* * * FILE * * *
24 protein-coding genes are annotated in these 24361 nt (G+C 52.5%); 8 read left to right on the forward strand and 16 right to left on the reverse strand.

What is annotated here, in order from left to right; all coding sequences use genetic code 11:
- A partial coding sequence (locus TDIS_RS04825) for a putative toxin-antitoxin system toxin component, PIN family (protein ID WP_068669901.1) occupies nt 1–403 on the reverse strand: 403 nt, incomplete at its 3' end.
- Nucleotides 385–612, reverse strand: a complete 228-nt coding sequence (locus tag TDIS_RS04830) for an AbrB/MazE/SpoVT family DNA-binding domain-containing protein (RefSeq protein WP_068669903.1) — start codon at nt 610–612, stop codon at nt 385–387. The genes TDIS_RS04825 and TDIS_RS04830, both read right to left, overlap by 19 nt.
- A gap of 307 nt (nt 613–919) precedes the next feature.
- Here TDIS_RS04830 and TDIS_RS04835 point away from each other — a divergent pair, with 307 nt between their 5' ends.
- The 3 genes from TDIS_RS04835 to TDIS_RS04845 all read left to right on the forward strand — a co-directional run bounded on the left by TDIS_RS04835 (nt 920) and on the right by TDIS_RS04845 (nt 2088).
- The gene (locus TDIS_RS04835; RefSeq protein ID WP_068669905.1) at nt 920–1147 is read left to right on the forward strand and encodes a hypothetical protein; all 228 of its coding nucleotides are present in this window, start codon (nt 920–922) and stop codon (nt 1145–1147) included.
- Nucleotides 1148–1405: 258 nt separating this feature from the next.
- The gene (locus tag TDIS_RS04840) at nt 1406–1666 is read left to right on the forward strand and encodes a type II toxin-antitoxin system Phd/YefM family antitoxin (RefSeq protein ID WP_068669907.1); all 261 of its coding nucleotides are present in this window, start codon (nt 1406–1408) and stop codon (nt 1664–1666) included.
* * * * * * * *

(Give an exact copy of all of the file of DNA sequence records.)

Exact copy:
24 protein-coding genes are annotated in these 24361 nt (G+C 52.5%); 8 read left to right on the forward strand and 16 right to left on the reverse strand.

What is annotated here, in order from left to right; all coding sequences use genetic code 11:
- A partial coding sequence (locus TDIS_RS04825) for a putative toxin-antitoxin system toxin component, PIN family (protein ID WP_068669901.1) occupies nt 1–403 on the reverse strand: 403 nt, incomplete at its 3' end.
- Nucleotides 385–612, reverse strand: a complete 228-nt coding sequence (locus tag TDIS_RS04830) for an AbrB/MazE/SpoVT family DNA-binding domain-containing protein (RefSeq protein WP_068669903.1) — start codon at nt 610–612, stop codon at nt 385–387. The genes TDIS_RS04825 and TDIS_RS04830, both read right to left, overlap by 19 nt.
- A gap of 307 nt (nt 613–919) precedes the next feature.
- Here TDIS_RS04830 and TDIS_RS04835 point away from each other — a divergent pair, with 307 nt between their 5' ends.
- The 3 genes from TDIS_RS04835 to TDIS_RS04845 all read left to right on the forward strand — a co-directional run bounded on the left by TDIS_RS04835 (nt 920) and on the right by TDIS_RS04845 (nt 2088).
- The gene (locus TDIS_RS04835; RefSeq protein ID WP_068669905.1) at nt 920–1147 is read left to right on the forward strand and encodes a hypothetical protein; all 228 of its coding nucleotides are present in this window, start codon (nt 920–922) and stop codon (nt 1145–1147) included.
- Nucleotides 1148–1405: 258 nt separating this feature from the next.
- The gene (locus tag TDIS_RS04840) at nt 1406–1666 is read left to right on the forward strand and encodes a type II toxin-antitoxin system Phd/YefM family antitoxin (RefSeq protein ID WP_068669907.1); all 261 of its coding nucleotides are present in this window, start codon (nt 1406–1408) and stop codon (nt 1664–1666) included.